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Democracy in Indonesia… but What Kind of Democracy?

Prof. Mirosław Matyja
February 20, 2023

Democracy in Indonesia… but What Kind of Democracy?
A group of students from various universities in Indonesia are demonstrating in front of the presidential palace of Indonesia, Jakarta. Photo: Dani Daniar

It is not at all easy to define democracy, nor is it easy to understand how democracy works.

In Miroslaw-Matyja-Academia for Democracy (https://www.mmafd.or.id) we learn more about the different types of democracy and about the advantages and disadvantages of this political system. Our Academia gives you the possibility to learn more about democracy… but really democracy.

Representative Democracy vs. Direct Democracy

A representative democracy is a system of government where citizens elect representatives to vote on laws on their behalf. A direct democracy is one where citizens vote on every issue themselves. The key difference between the two systems is who is voting on laws: elected officials or the citizens?

The first direct democracy was in Ancient Greece. In the capital city of Athens, all citizens would meet to debate and vote on the issues of the day. In that time, citizen status was restricted to adult white males, but still, political participation was open to everyone that was a citizen. Assembly meetings were where citizens could pass laws and decrees by majority vote. The assembly also partially elected officials as the candidates were randomly selected by lottery.

In contrast, representative democracies are based on the Roman system, which relied on leaders from different regions of the empire to be the voice of the people.
In this kind democracy, the people elect officials to create and vote on laws, policies, and other matters of government on their behalf. In this manner, representative democracy is the opposite of direct democracy, in which the people themselves vote on every law or policy considered at every level of government.

Each system of government played to the strengths of its nation. In Greece, the citizens were well-educated, and power was central to the capital. The Roman Empire was massive and very diverse in terms of language and culture. It would have been impossible to get the opinion of every citizen in a timely manner. The systems developed by each empire reflected the structure of their societies.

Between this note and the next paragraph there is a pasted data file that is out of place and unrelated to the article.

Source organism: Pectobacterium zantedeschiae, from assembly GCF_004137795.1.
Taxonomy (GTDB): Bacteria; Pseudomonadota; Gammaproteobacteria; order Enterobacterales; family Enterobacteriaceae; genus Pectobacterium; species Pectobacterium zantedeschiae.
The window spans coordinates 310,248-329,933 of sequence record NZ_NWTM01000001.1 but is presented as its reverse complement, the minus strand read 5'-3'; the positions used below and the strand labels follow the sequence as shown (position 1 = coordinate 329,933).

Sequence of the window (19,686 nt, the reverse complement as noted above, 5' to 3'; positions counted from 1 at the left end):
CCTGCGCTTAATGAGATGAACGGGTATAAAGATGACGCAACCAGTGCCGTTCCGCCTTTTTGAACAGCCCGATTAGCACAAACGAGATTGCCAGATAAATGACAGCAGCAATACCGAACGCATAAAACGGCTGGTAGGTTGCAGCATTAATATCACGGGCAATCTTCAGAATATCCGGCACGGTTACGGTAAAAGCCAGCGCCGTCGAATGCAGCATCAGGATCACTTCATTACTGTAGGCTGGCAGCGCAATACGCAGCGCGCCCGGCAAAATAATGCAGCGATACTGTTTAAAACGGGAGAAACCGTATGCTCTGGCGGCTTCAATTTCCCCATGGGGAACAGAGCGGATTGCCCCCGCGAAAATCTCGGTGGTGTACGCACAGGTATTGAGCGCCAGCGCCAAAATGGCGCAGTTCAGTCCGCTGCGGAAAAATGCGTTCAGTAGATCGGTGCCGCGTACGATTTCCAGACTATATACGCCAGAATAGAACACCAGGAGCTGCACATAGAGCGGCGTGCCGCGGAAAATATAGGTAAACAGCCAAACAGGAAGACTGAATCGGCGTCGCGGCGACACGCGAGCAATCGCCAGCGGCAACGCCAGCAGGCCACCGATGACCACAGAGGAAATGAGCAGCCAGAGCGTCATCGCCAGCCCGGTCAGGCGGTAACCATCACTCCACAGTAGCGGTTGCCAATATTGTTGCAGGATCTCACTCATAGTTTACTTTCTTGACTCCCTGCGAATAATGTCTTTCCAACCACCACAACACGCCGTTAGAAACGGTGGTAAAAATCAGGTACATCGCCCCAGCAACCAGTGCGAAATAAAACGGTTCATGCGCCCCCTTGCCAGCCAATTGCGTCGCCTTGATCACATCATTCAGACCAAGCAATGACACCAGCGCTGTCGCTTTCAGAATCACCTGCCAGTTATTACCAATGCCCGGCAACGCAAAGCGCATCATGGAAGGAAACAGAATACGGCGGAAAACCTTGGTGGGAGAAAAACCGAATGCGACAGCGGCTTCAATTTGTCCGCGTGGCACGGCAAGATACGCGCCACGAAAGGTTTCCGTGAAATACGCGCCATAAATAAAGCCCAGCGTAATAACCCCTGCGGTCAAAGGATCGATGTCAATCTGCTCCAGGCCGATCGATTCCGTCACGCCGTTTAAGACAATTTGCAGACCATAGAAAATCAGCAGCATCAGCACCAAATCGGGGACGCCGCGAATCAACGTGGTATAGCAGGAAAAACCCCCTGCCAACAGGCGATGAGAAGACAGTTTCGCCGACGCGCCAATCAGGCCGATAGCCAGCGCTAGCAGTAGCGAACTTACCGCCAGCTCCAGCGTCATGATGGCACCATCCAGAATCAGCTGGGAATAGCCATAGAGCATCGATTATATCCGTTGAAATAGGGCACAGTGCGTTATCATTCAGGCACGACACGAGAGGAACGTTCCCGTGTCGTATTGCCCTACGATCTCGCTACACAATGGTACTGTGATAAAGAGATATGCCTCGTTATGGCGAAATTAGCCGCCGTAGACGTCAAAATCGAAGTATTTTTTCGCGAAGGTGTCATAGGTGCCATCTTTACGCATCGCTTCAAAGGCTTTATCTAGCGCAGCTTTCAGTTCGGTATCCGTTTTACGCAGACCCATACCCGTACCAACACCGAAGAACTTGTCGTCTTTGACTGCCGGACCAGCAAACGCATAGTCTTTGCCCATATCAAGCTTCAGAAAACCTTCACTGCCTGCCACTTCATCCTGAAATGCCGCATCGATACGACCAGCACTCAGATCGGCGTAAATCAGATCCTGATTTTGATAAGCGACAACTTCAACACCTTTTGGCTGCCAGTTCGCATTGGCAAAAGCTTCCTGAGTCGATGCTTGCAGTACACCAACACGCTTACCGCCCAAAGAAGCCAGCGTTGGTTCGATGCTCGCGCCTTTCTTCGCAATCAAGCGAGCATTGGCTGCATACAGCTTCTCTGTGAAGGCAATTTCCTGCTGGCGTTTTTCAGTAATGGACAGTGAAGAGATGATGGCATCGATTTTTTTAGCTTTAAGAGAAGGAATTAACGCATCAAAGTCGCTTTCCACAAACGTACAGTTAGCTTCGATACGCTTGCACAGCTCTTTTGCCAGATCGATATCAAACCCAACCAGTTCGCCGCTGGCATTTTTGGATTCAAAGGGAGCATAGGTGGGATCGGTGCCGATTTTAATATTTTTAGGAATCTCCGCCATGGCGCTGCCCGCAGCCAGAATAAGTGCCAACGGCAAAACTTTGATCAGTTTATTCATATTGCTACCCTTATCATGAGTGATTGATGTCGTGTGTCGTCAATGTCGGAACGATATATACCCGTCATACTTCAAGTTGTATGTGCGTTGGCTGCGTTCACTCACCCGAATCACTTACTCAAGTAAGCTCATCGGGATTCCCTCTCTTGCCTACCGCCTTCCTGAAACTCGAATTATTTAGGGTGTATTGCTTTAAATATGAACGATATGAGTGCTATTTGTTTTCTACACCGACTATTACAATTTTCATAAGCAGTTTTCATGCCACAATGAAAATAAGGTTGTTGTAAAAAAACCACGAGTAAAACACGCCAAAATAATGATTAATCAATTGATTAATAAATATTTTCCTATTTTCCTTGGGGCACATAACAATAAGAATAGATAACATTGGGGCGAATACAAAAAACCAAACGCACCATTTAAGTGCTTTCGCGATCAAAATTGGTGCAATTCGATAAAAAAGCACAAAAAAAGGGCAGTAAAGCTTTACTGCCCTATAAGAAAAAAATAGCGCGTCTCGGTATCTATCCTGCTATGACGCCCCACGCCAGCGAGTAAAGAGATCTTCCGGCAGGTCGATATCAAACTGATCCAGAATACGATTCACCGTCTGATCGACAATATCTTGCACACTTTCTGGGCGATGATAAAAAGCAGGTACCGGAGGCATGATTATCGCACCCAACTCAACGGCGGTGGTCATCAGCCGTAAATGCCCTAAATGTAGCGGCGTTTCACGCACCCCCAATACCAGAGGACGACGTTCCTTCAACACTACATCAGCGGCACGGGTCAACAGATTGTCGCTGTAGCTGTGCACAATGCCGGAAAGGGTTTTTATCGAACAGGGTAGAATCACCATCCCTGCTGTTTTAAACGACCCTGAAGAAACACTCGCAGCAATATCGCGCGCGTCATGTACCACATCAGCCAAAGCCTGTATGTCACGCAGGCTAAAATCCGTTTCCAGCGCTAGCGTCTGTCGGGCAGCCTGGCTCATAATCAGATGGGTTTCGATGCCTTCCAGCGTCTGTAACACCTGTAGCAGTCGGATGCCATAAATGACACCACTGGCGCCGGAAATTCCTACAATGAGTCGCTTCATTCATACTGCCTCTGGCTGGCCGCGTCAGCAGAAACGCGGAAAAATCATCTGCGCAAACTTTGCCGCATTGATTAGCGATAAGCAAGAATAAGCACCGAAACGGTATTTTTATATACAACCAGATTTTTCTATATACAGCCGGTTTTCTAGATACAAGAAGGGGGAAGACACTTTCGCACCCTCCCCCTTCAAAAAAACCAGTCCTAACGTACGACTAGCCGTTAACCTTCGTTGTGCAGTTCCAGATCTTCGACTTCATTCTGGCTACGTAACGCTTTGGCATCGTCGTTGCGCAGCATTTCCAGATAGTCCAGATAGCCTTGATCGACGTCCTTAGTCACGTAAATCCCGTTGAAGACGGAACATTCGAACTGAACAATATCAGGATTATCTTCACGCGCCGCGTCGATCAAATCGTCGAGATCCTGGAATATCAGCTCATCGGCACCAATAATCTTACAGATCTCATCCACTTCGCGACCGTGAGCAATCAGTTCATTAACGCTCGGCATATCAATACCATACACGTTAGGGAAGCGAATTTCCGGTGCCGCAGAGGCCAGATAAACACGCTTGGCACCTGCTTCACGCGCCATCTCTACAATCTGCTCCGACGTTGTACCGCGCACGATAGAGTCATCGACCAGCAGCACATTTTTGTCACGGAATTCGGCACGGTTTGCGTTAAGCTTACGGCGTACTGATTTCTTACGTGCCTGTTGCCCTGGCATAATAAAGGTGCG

Today, as countries have larger populations, representative democracies are more common. The Indonesia and all other countries are representative democracies. The only direct democracy in the world is Switzerland, which has popular votes on issues four times each year.

Democracy in Indonesia

Have you ever thought about how even though Indonesia is a democracy, citizens don’t really vote all that often? In Indonesia, the average voter can cast a ballot once every 4 years. The real work of law making happens in parliament and in government. But democracy should be based on ordinary people having a permanent say in the decision-making process. But exactly how much say should people have?

Representative democracies like the Indonesia have their pros and cons. On the one hand, the Indonesia is very large, and less than half of all citizens vote in any given election. This means that it could be difficult to consistently contact the entire nation for votes, though technology has certainly made the idea far more possible. The main question is whether or not the public would engage in the process properly. People lead very busy lives, and much of the voting would require research, especially complicated problems dealing with subjects like the economy or foreign relations, where ordinary citizens don’t have much experience.

However, convenience comes at the price of control. Electing officials to vote for you is riskier than voting yourself; you never know what other factors are playing a role in their decision. Campaign money, wanting to be re-elected and personal morals could all cause a divide between what the people want and what an official vote for. Additionally, when one representative speaks for a whole group of people, some minority voices will inevitably be overpowered. In a representative democracy, it is harder for the people to assert their power. So, every citizen needs to take voting seriously and make their voices known to their local and state elected officials.

Would direct democracy be possible in Indonesia? Of course, especially at the local level, where people face various problems on a daily basis. We must not forget that direct democracy works best and optimally at the local level.


Do you think representative democracy or direct democracy is the better system of government? Do you think Indonesia and other countries should become a direct democracy? On our Academia, in the cooperation with BIRCI Publisher, we try to answer these questions.

We are the only scientific institution in Asia that analyses this topic seriously and researches it. Why we do it? Because we believe, that education is a natural and democratic right for all people in the world.

Miroslaw-Matyja-Academia for Democracy

Prof. Miroslaw Matyja / Switzerland